LONDON Signal processing design specialist RF Engines Limited (RFEL) has secured a £65,000 research grant from the U.K. government for work on a flexible receiver architecture that is reconfigurable “on-the-fly”.
The project draws on RFEL’s RF design expertise in signal processing on FPGAs.
The grant, arranged through the South East Development Agency (SEEDA), also signals a shift in emphasis at RFEL (Newport, Isle of Wight) as it may lead to the development and production of a number of receivers, John Summers, RFEL's CEO, told EE Times Europe .
“We anticipate the research project will go into the development phase,” Summers said.
The architecture will be used to create a portable digital receiver capable of scanning the spectrum from zero up to 5.84 GHz. Typically such devices only extend to 3 GHz but with the expanding use of higher frequencies, an increased frequency range is required.
Summers said the initial application for the receiver would be for wireless infrastructure, “particularly where there is a need for coping with several protocols”. He mentions test and measurement as another application area.
Summers adds there may be future use for the architecture in hand-held media devices that are using an increasingly wide range of RF frequencies for WiMax, GPS, 3G, Bluetooth, Wireless LAN and Mobile TV, where a reconfigurable receiver could provide a more cost effective and smaller solution than a number of dedicated receiver circuits.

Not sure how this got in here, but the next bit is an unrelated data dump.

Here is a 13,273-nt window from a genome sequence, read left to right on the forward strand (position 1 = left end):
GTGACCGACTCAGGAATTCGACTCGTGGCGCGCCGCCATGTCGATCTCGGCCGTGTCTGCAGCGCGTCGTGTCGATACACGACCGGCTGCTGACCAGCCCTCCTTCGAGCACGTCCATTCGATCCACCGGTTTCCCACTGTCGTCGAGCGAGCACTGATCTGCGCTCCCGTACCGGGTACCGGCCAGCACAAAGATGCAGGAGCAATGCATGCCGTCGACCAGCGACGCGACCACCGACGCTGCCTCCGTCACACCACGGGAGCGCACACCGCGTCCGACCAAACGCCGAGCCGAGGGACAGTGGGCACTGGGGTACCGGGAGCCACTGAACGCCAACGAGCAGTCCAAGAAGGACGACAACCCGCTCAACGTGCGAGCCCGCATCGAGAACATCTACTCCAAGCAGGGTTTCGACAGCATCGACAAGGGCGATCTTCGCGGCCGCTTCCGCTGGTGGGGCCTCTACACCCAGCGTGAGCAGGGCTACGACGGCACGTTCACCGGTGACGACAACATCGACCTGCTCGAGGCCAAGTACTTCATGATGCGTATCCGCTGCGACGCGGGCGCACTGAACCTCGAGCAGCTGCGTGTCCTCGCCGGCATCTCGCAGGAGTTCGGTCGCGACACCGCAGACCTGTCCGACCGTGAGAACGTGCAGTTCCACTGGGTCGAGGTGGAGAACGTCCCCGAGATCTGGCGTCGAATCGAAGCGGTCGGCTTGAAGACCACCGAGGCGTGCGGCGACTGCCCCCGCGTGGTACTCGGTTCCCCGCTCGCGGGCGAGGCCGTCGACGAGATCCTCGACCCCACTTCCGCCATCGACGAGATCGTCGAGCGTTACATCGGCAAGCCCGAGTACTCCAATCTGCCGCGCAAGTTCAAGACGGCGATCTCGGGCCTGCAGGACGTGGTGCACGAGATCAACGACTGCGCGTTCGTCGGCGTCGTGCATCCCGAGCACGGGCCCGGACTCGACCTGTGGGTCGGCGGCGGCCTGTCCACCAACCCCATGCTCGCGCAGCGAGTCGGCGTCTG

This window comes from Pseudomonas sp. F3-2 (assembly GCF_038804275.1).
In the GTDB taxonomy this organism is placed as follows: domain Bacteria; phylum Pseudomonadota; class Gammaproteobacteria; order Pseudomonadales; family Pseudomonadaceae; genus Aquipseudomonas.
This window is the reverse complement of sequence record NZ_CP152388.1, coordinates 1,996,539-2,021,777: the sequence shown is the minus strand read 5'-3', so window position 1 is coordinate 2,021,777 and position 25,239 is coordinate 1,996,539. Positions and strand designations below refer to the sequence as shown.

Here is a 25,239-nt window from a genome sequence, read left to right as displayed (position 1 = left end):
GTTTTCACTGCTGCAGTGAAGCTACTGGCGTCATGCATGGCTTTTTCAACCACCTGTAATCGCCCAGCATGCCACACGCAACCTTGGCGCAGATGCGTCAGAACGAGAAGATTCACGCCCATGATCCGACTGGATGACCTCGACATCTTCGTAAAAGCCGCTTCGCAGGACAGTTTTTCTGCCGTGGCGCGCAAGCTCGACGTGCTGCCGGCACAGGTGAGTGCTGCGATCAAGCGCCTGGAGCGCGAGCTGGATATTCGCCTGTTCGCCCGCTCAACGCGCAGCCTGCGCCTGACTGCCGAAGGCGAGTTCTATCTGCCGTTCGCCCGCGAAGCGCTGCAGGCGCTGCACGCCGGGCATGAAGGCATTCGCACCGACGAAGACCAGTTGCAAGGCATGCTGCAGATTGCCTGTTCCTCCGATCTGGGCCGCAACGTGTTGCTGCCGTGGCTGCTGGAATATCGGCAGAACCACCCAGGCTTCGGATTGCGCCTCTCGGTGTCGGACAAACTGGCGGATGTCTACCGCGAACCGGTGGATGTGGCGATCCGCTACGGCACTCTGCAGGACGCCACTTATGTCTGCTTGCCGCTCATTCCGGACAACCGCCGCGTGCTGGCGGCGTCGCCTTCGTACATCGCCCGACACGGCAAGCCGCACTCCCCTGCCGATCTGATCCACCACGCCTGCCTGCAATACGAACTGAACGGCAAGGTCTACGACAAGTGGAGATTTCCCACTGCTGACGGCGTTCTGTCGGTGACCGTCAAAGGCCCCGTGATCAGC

Traditionally, radio receivers are designed as a series of discrete building blocks, each addressing specific frequencies, which can add up to a large amount of silicon real estate. This latest architectural approach focuses on the combination of flexible analogue and digital elements in such a way as to allow re-configurability of the complete system for different applications as required, via software/firmware.
The resulting Software Defined Radio (SDR) increases the amount of digital signal processing to move the analogue/digital boundary closer to the antenna, thus reducing the complexity and limitations of the RF front-end.
“Producing small numbers of receivers will represent an element of diversification for us, but will not have any impact on our core activity of developing core IP and customized IP,” said Summers.
“Over the past year or so, companies have been asking us to take our design work to the next stage and provide complete turnkey solutions and prototypes that integrate our firmware designs. We feel the time is right to move one stage further and arrange for small volume manufacturing through contractors,” Summers told EE Times Europe .